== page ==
School choice saves taxpayers
Assembly Speaker Scott Jensen says new study contradicts earlier one
By Joanne Flemming
Milwaukee's School Choice Program may actually save taxpayers money, says State Assembly Speaker Scott Jensen after a recent analysis of the program by the non-partisan Legislative Fiscal Bureau.
The new report was issued while taxpayers and legislators opposed to School Choice are still reacting to an analysis done two years ago, he said, which "suggested that the way School Choice was funded, that some of the money was coming out of pockets of other school districts around the state."
The state's school districts - including Milwaukee - are funded two ways: through local property taxes and state aid, Jensen said.
In Milwaukee, the cost of a child attending public school is around $8,000. Tuition in most of the city's Catholic elementary schools in $1,500 to $2,400 per student; in the high schools, it is around $4,500 per student, Jensen said.
The difference between the public and private school costs represent "savings into the overall school aid fund which is distributed to other schools around the state," Jensen said. "Instead of losing $21 million, as people thought, (there is) actually a gain of $6 million."
School Choice, he said, "allowed money that normally (has) gone to the Milwaukee public schools to follow children to parochial or private schools."
Wisconsin's five Roman Catholic bishops, including Bp. Robert Banks of Green Bay, last week sent a letter to the members of the legislature's Joint Committee on Finance asking for continued support of School Choice.
John Huebscher, executive director of the Wisconsin Catholic Conference, noted that School Choice was set up in 1995 so low-income families could choose the school their children would attend.
Such a choice was important, said Lee Nagel, director of Total Catholic Education for the Green Bay Diocese, because of "serious concern about the quality of education" in the Milwaukee public schools. "Parents who shared that concern wanted an option," he said.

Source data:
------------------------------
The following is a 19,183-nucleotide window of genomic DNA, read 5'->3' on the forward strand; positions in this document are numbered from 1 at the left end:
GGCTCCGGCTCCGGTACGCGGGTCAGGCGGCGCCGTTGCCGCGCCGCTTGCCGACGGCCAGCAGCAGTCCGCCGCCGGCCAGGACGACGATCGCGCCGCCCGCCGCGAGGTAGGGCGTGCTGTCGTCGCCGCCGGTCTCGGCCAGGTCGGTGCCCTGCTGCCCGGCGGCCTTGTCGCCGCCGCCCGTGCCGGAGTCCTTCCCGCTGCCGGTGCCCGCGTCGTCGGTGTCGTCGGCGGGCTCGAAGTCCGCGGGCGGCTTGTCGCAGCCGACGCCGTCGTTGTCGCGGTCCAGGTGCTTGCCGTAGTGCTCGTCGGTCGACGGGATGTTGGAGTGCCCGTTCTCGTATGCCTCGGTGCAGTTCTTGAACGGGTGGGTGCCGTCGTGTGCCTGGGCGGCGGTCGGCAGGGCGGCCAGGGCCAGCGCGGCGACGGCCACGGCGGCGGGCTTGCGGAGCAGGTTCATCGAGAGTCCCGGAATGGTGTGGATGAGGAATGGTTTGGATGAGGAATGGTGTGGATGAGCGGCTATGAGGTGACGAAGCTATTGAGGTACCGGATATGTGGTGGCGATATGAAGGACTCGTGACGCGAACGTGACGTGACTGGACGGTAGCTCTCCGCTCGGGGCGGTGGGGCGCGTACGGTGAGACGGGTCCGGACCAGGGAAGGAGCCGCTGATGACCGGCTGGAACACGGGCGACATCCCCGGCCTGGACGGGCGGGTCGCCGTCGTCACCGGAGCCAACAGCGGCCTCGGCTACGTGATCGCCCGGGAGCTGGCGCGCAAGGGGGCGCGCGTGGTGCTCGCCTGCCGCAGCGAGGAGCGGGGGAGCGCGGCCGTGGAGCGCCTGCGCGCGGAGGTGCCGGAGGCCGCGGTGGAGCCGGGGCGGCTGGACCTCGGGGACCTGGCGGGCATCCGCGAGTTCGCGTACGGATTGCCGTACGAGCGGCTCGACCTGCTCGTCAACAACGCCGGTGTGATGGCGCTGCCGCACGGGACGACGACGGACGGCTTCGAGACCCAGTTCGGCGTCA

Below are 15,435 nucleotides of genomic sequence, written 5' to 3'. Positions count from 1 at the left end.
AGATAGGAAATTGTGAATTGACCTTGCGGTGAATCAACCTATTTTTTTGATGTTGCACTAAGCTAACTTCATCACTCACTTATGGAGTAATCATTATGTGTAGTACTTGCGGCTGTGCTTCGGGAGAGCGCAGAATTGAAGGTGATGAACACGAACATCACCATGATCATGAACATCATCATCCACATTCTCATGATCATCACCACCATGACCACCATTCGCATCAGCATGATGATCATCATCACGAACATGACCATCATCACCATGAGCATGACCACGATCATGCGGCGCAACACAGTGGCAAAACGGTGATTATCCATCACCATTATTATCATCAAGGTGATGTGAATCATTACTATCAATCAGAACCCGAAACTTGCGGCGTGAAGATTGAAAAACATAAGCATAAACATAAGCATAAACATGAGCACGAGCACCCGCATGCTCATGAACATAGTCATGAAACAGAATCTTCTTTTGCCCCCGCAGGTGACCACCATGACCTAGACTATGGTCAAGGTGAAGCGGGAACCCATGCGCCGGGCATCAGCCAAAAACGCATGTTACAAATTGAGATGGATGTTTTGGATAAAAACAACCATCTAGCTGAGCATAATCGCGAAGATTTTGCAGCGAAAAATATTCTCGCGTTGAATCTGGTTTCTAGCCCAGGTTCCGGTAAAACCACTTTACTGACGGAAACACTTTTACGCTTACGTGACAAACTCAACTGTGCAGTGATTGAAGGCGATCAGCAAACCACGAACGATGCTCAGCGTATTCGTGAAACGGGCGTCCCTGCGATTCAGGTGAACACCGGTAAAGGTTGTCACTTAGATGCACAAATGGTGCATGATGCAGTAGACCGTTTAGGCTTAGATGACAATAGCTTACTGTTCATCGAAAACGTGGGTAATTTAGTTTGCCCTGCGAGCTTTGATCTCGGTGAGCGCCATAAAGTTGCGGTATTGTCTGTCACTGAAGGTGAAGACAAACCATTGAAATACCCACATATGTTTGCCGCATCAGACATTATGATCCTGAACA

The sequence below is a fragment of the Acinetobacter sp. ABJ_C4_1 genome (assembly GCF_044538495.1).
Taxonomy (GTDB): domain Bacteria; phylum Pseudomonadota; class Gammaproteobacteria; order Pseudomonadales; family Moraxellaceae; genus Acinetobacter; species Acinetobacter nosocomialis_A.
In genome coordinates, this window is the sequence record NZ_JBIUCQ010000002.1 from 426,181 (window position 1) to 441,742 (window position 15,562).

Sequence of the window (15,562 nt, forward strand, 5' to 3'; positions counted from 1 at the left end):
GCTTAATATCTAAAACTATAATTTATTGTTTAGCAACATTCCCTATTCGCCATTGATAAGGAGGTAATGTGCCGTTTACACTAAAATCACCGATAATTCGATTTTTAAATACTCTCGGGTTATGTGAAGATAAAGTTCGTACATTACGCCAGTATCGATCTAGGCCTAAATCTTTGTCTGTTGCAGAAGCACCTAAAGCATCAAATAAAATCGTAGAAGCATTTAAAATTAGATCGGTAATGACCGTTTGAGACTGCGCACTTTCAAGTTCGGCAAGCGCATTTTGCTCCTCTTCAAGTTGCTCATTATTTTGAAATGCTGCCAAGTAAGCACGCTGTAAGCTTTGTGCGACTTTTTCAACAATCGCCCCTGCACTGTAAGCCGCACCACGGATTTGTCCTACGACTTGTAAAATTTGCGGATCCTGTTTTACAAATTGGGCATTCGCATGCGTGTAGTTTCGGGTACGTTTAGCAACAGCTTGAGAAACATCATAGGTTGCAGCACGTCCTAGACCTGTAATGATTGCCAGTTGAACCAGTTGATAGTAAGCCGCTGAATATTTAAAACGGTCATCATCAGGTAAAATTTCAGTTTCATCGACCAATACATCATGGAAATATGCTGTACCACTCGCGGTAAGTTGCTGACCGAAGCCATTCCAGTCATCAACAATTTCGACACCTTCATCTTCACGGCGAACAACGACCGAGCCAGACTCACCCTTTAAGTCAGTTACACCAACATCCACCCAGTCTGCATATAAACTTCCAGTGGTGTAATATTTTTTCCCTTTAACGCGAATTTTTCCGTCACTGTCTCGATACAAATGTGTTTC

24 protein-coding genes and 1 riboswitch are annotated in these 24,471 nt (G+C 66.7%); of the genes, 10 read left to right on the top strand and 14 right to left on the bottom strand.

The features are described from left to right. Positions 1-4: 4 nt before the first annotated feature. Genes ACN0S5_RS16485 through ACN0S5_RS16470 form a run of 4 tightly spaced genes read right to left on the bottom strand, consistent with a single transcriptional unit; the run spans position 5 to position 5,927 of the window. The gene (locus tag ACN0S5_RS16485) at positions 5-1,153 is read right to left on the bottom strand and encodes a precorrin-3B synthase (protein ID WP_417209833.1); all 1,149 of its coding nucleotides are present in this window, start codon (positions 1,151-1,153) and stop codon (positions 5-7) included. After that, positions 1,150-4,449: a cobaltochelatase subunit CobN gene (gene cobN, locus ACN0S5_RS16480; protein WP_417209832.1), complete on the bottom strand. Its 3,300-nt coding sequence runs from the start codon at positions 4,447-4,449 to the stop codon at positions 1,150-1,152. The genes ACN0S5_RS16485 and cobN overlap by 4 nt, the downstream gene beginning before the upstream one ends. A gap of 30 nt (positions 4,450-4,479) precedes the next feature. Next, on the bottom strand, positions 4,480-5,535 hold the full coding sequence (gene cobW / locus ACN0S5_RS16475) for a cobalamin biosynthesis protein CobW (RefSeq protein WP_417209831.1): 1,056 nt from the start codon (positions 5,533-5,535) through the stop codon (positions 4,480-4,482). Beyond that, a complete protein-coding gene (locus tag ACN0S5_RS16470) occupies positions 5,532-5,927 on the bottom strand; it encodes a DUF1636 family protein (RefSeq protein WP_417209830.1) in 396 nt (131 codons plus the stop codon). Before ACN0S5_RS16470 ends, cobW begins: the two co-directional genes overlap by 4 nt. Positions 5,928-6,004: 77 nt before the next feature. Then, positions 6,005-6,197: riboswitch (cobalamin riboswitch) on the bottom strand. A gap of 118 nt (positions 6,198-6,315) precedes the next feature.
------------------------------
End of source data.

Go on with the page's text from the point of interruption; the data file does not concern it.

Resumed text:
Huebscher added that School Choice "is an important part of providing real educational opportunity for families in Milwaukee where the school district is really hurting, where families are in desperate need of other options.
"(It also) connects families with all of the social capital in neighborhoods by allowing them to choose neighborhood schools in Milwaukee," he continued.
At first, students could only attend non-religious private schools which make up about 10% of the city's private schools, Huebscher said.
In 1998, the United States Supreme Court ruled that including religious schools was constitutional. "That's when we saw enrollment really take off," the WCC director noted.
Maureen Gallagher, director of Catholic education for the Milwaukee Archdiocese, also noted the importance of that ruling. "We are able to serve more and more low income children because of it," she said.
There are 38 Catholic schools involved in School Choice. The 33 elementary schools serve 3,235 students and the five secondary schools serve 590 high school students. "Two-thirds of Choice kids are kids of color. A significant number are not Catholic," Gallagher said.
In noting the importance of School Choice, Nagel said, it "gives low income parents who never really had a choice ... an opportunity for choice. You don't have a choice unless you can financially afford it. To say everyone in this country has a choice is not valid unless there is a way to provide that option for poor people."
Huebscher said School Choice "is consistent with our Catholic values that parents are the primary educators of children."
Bill O'Brien, retiring executive director of the Appleton Catholic Education System, said "it gives that individual, that family, an opportunity for success, and really isn't that what we are after? We're after student success."
Is School Choice helping students succeed? Huebscher said studies will be needed to "track performance over time."
Speaker Jensen said Harvard and Princeton and major national think tanks have done such studies and have concluded that "children perform better academically" and that "children and parents are much happier with the education they are receiving. It's both a matter of parental satisfaction and student performance."
Work remains to be done in two areas, said Gallagher. The first is "to build a political solid ground of support." The second is "to continue to develop model schools for more effective urban education."